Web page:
How we work
How we work and the difference we make
Influencing and campaigning
One key way we help youth clubs to thrive is influencing local and national government to support youth organisations
The activities they offer may have changed a little, but their purpose remains much the same. In 1863, Rev Arthur Sweatman said youth clubs provided “evening recreation, companionship, an entertaining but healthy literature, useful instruction, and a strong guiding influence to lead young people onward and upward socially and morally”. The language may be old-fashioned, but youth clubs still focus on the same vital things today.
Youth clubs give young people a low-cost place to go outside of school, offering them a sense of belonging. The activities and support from club leaders and volunteers allow young people to learn new skills and build confidence and resilience for the future, as well as have fun. Young people choose to go there, with youth clubs open to all young people.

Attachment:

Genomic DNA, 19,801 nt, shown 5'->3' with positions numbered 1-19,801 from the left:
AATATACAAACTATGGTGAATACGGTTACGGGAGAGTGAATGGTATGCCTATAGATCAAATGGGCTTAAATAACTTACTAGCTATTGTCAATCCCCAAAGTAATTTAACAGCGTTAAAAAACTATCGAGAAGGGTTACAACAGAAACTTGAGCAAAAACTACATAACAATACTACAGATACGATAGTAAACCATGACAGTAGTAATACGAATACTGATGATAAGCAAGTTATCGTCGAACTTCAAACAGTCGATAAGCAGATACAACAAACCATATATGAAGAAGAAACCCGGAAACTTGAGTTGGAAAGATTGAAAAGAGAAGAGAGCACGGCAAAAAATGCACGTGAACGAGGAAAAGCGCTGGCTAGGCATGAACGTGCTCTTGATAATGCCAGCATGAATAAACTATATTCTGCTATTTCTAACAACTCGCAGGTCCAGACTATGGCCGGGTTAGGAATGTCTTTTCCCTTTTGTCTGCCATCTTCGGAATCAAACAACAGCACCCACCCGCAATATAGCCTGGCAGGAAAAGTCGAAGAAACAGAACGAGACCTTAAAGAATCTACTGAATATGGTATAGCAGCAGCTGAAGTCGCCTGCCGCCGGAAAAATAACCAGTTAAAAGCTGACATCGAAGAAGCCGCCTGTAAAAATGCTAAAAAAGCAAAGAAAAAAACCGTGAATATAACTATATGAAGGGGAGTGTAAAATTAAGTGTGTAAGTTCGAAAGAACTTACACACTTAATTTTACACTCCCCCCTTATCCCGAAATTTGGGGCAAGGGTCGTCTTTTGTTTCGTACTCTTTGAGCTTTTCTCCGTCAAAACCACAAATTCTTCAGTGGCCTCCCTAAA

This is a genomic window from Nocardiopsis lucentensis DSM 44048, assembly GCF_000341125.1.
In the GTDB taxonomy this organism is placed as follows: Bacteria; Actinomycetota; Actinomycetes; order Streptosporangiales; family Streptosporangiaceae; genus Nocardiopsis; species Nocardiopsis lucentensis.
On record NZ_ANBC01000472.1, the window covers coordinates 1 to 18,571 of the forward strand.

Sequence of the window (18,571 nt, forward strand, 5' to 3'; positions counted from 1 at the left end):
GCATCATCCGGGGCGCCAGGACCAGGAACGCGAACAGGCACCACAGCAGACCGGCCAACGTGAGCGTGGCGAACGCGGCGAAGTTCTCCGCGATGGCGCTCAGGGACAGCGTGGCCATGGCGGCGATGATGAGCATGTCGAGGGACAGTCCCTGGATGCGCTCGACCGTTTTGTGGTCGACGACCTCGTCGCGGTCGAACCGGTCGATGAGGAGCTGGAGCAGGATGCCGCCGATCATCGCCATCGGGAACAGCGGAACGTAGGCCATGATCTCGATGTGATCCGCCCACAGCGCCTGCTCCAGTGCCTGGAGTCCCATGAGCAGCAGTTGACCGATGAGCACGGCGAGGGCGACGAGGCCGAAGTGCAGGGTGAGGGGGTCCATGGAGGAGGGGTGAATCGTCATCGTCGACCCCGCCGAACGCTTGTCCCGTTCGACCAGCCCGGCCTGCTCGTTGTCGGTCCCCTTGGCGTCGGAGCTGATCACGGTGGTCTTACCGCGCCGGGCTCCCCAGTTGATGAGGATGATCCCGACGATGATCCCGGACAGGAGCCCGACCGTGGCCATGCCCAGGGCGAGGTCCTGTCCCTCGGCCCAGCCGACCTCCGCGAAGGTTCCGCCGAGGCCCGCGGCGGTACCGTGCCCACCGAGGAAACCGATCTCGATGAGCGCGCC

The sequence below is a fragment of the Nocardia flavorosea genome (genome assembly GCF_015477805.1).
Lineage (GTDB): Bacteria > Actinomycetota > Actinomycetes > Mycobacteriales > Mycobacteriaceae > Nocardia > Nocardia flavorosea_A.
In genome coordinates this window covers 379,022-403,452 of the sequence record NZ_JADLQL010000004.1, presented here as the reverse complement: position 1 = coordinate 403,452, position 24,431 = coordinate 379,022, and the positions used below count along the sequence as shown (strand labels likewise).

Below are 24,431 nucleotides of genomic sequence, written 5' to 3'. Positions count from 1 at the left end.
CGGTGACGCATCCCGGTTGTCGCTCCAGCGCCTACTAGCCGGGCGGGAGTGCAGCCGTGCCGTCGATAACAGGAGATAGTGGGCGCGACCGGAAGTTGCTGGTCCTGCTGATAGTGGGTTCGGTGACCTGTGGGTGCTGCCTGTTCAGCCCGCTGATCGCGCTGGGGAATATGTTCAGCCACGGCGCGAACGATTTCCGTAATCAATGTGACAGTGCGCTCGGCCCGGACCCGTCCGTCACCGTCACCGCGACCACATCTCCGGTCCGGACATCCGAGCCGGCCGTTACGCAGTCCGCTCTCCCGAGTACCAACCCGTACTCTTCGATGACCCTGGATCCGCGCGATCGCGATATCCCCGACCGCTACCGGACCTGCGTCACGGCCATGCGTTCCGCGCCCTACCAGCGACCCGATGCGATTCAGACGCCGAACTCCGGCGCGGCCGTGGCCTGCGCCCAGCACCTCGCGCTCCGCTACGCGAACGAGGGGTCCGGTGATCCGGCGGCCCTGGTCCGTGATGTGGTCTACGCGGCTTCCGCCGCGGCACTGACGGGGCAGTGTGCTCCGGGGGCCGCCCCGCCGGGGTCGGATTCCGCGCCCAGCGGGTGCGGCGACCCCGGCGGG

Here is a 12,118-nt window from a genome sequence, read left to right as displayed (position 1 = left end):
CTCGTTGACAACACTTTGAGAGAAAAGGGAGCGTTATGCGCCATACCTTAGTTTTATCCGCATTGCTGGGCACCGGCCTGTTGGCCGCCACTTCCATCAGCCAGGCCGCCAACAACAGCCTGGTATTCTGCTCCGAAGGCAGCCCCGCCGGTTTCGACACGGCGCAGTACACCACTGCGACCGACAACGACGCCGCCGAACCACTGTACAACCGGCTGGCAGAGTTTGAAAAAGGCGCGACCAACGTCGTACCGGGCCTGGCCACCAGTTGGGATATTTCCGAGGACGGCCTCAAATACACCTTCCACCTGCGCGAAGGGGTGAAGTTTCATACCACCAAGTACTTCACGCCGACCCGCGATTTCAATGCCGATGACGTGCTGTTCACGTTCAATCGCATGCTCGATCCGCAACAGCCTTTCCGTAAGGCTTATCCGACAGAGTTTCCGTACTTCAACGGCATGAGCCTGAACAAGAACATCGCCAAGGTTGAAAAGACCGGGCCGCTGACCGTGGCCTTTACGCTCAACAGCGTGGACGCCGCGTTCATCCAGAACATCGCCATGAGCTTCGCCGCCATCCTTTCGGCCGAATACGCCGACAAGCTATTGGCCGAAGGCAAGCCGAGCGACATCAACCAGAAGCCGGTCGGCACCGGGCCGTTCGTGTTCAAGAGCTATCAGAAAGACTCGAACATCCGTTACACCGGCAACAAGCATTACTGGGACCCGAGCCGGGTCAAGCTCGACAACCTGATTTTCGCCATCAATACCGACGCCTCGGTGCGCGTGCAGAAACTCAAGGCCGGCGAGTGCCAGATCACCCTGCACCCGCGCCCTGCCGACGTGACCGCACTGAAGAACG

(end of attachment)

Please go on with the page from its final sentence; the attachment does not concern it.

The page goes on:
There are around 11,000 youth clubs in England.
The 3,000 youth clubs that our members work with offer a huge range of activities. There is everything from boxing to dance, as well as clubs focusing on the environment, creative arts and leadership and work skills.
Relationships are also at the heart of youth clubs - both with friends and the adults who work there. For some young people, their relationship with their youth worker or club volunteer may be the only meaningful relationship they have with an adult – and it can be life changing.
Youth clubs offer something for everyone. We want to make sure every young person in the UK has access to a club that’s right for them.
£1m given to our members for local work with young people
90% of annual expenditure directly supports young people in local communities
1,000 training awards delivered in a year